Objections to Notice of Estimates for major worksMake Text Bigger
I am a leaseholder and we have a Section 20 major works project with 2 plans, one of which is much cheaper.
It is not essential works either, but now we have a price. If a resident objects to the cost is that enough to stop the more expensive project? Am I right in saying this is based upon objections and not a voting ratio?
The managing agent have told us they will default to the expensive project (with higher fees) for any resident who does not respond. Many owners are absent so this is very convenient for them.
How may we block it and force a compromise with plan B, which also meets the residents needs but is cheaper?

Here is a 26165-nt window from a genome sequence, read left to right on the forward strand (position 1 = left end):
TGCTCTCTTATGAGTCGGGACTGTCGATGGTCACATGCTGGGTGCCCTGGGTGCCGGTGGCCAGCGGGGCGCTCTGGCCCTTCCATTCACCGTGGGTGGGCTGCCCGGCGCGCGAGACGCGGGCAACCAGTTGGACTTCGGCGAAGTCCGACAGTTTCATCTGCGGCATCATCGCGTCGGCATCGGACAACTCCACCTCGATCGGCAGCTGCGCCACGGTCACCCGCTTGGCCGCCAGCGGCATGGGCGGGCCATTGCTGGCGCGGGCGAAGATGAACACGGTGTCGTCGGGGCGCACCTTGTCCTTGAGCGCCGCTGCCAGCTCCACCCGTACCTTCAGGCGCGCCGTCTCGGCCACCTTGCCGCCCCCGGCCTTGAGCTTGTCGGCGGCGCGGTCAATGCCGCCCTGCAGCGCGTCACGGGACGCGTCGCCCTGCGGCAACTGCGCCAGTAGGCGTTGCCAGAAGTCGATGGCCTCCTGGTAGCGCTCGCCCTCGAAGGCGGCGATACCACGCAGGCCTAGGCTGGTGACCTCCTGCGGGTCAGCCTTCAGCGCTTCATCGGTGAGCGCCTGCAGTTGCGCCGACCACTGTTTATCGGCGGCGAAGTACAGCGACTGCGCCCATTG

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How many notices must be served?
Landlords may have to serve consultation notices on leaseholders at the following three stages in the process of awarding a contract:
- the pre-tender stage – notice of intention; and
- the tender stage – notification of landlord’s proposals (estimates); and
- in some cases, notice of reasons for awarding the contract.
If there is a dispute about whether or not your landlord has acted in accordance with the Section 20 consultation process, where required to do so, the matter can be referred to the First-tier Tribunal (Property Chamber) for a determination. Please note that dispensation from the consultation process can be granted retrospectively by the Tribunal.
In cases where the landlord is not required to use the consultation process you still retain the right to challenge the costs if you feel they are unreasonable.
You may require the services of a solicitor, a surveyor or a managing agent.
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